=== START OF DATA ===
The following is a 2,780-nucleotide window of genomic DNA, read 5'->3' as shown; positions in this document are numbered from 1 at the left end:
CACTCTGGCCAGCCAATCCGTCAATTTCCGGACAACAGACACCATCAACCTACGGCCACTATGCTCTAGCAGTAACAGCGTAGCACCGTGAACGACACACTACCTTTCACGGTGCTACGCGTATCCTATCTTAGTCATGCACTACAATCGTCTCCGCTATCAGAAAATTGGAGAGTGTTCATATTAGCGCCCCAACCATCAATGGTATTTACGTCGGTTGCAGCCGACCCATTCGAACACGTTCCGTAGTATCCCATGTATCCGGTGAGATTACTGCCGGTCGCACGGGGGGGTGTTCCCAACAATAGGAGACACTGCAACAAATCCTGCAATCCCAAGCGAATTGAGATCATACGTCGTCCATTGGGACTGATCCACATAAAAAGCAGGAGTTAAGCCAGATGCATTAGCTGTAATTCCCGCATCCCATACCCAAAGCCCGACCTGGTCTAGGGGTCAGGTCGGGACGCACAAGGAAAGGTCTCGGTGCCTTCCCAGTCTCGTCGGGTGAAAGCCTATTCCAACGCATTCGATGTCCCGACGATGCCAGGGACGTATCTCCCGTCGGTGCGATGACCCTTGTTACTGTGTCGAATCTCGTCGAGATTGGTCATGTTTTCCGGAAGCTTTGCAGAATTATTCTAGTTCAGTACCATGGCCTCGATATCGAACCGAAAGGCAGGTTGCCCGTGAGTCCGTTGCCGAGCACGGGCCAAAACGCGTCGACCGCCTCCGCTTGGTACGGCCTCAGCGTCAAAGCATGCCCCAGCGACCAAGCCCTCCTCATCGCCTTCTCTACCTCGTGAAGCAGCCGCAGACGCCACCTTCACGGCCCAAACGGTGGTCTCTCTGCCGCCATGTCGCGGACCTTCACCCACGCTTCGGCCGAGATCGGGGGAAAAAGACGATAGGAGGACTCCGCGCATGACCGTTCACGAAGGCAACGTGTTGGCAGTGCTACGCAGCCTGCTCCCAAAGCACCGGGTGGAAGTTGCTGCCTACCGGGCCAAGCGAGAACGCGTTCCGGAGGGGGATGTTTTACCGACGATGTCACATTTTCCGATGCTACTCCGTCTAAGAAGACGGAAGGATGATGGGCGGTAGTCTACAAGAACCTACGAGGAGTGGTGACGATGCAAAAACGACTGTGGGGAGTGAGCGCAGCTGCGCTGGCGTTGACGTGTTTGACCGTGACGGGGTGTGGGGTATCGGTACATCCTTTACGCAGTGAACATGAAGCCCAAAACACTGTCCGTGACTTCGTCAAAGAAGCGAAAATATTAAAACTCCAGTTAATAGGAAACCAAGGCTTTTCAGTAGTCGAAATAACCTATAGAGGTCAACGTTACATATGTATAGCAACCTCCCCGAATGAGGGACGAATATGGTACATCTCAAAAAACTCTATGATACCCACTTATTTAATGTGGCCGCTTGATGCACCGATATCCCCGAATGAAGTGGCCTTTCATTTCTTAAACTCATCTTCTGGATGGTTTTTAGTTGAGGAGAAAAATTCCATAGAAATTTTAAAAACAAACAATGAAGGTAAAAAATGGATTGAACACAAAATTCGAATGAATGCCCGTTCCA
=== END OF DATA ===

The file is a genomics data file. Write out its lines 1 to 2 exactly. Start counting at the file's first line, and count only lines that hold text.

The following is a 2,780-nucleotide window of genomic DNA, read 5'->3' as shown; positions in this document are numbered from 1 at the left end:
CACTCTGGCCAGCCAATCCGTCAATTTCCGGACAACAGACACCATCAACCTACGGCCACTATGCTCTAGCAGTAACAGCGTAGCACCGTGAACGACACACTACCTTTCACGGTGCTACGCGTATCCTATCTTAGTCATGCACTACAATCGTCTCCGCTATCAGAAAATTGGAGAGTGTTCATATTAGCGCCCCAACCATCAATGGTATTTACGTCGGTTGCAGCCGACCCATTCGAACACGTTCCGTAGTATCCCATGTATCCGGTGAGATTACTGCCGGTCGCACGGGGGGGTGTTCCCAACAATAGGAGACACTGCAACAAATCCTGCAATCCCAAGCGAATTGAGATCATACGTCGTCCATTGGGACTGATCCACATAAAAAGCAGGAGTTAAGCCAGATGCATTAGCTGTAATTCCCGCATCCCATACCCAAAGCCCGACCTGGTCTAGGGGTCAGGTCGGGACGCACAAGGAAAGGTCTCGGTGCCTTCCCAGTCTCGTCGGGTGAAAGCCTATTCCAACGCATTCGATGTCCCGACGATGCCAGGGACGTATCTCCCGTCGGTGCGATGACCCTTGTTACTGTGTCGAATCTCGTCGAGATTGGTCATGTTTTCCGGAAGCTTTGCAGAATTATTCTAGTTCAGTACCATGGCCTCGATATCGAACCGAAAGGCAGGTTGCCCGTGAGTCCGTTGCCGAGCACGGGCCAAAACGCGTCGACCGCCTCCGCTTGGTACGGCCTCAGCGTCAAAGCATGCCCCAGCGACCAAGCCCTCCTCATCGCCTTCTCTACCTCGTGAAGCAGCCGCAGACGCCACCTTCACGGCCCAAACGGTGGTCTCTCTGCCGCCATGTCGCGGACCTTCACCCACGCTTCGGCCGAGATCGGGGGAAAAAGACGATAGGAGGACTCCGCGCATGACCGTTCACGAAGGCAACGTGTTGGCAGTGCTACGCAGCCTGCTCCCAAAGCACCGGGTGGAAGTTGCTGCCTACCGGGCCAAGCGAGAACGCGTTCCGGAGGGGGATGTTTTACCGACGATGTCACATTTTCCGATGCTACTCCGTCTAAGAAGACGGAAGGATGATGGGCGGTAGTCTACAAGAACCTACGAGGAGTGGTGACGATGCAAAAACGACTGTGGGGAGTGAGCGCAGCTGCGCTGGCGTTGACGTGTTTGACCGTGACGGGGTGTGGGGTATCGGTACATCCTTTACGCAGTGAACATGAAGCCCAAAACACTGTCCGTGACTTCGTCAAAGAAGCGAAAATATTAAAACTCCAGTTAATAGGAAACCAAGGCTTTTCAGTAGTCGAAATAACCTATAGAGGTCAACGTTACATATGTATAGCAACCTCCCCGAATGAGGGACGAATATGGTACATCTCAAAAAACTCTATGATACCCACTTATTTAATGTGGCCGCTTGATGCACCGATATCCCCGAATGAAGTGGCCTTTCATTTCTTAAACTCATCTTCTGGATGGTTTTTAGTTGAGGAGAAAAATTCCATAGAAATTTTAAAAACAAACAATGAAGGTAAAAAATGGATTGAACACAAAATTCGAATGAATGCCCGTTCCA